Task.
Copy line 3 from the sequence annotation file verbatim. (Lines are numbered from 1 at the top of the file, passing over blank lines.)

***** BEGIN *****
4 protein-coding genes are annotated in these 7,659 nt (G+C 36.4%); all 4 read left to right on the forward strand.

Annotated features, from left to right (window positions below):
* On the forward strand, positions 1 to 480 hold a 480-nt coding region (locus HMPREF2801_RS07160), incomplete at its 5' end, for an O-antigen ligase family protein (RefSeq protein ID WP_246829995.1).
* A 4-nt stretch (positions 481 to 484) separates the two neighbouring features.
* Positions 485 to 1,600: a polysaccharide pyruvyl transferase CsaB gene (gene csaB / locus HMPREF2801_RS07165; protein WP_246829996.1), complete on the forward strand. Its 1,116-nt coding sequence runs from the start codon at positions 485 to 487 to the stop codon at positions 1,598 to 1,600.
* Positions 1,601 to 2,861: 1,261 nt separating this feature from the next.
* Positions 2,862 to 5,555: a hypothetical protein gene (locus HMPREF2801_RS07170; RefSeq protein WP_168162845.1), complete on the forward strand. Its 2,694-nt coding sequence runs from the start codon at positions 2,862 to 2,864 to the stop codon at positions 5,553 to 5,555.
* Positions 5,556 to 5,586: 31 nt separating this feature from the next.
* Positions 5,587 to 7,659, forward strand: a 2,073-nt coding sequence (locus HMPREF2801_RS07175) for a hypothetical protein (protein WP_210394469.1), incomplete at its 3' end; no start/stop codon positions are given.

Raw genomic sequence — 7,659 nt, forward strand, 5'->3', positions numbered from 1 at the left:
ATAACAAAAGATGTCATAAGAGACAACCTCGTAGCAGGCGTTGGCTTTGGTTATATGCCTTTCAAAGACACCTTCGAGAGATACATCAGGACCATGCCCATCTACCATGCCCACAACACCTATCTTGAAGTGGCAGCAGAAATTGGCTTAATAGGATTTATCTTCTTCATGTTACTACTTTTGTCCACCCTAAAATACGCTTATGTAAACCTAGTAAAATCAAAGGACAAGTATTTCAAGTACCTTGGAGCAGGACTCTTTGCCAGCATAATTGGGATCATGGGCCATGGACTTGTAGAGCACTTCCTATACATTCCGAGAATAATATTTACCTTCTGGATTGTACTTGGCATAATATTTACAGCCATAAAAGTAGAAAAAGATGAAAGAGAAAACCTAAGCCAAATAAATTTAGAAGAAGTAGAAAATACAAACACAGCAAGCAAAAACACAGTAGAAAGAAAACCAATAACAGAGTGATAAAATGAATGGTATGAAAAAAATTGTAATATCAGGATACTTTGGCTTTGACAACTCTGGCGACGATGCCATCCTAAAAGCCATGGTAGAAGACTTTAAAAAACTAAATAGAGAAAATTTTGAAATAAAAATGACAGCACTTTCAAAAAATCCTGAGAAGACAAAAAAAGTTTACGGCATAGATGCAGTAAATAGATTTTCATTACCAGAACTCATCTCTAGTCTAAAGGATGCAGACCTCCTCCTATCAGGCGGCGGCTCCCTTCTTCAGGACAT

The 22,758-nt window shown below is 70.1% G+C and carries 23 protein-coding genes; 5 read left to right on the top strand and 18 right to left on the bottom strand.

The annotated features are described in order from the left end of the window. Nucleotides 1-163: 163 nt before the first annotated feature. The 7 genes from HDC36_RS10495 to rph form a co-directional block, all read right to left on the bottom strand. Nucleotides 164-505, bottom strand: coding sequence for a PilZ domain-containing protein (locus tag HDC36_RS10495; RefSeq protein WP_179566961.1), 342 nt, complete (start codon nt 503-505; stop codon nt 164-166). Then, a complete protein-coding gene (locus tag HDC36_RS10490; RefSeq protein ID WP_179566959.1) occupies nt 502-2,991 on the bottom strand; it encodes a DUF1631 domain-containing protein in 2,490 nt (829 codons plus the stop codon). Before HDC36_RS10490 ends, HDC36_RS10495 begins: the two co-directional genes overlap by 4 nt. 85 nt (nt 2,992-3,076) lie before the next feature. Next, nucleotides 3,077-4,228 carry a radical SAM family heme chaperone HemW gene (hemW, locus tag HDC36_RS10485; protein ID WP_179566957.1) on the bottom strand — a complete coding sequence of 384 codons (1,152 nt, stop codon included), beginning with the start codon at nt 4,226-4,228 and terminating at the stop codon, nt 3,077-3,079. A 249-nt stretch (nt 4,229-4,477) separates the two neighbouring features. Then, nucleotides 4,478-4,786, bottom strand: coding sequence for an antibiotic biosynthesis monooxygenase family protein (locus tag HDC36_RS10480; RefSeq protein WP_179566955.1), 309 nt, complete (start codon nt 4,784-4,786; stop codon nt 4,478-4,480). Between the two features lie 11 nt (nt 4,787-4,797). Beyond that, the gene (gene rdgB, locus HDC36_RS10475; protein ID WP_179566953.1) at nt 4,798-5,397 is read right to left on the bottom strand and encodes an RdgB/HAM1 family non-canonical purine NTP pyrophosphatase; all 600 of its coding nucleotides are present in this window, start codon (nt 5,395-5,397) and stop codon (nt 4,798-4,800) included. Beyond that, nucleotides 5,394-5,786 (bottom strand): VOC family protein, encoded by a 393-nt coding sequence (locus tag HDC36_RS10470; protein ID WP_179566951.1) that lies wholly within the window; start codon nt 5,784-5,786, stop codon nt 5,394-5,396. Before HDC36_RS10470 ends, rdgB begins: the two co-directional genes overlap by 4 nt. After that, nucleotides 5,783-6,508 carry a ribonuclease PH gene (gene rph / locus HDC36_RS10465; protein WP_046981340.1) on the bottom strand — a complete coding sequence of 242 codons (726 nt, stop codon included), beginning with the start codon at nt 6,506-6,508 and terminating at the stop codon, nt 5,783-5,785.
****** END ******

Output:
* On the forward strand, positions 1 to 480 hold a 480-nt coding region (locus HMPREF2801_RS07160), incomplete at its 5' end, for an O-antigen ligase family protein (RefSeq protein ID WP_246829995.1).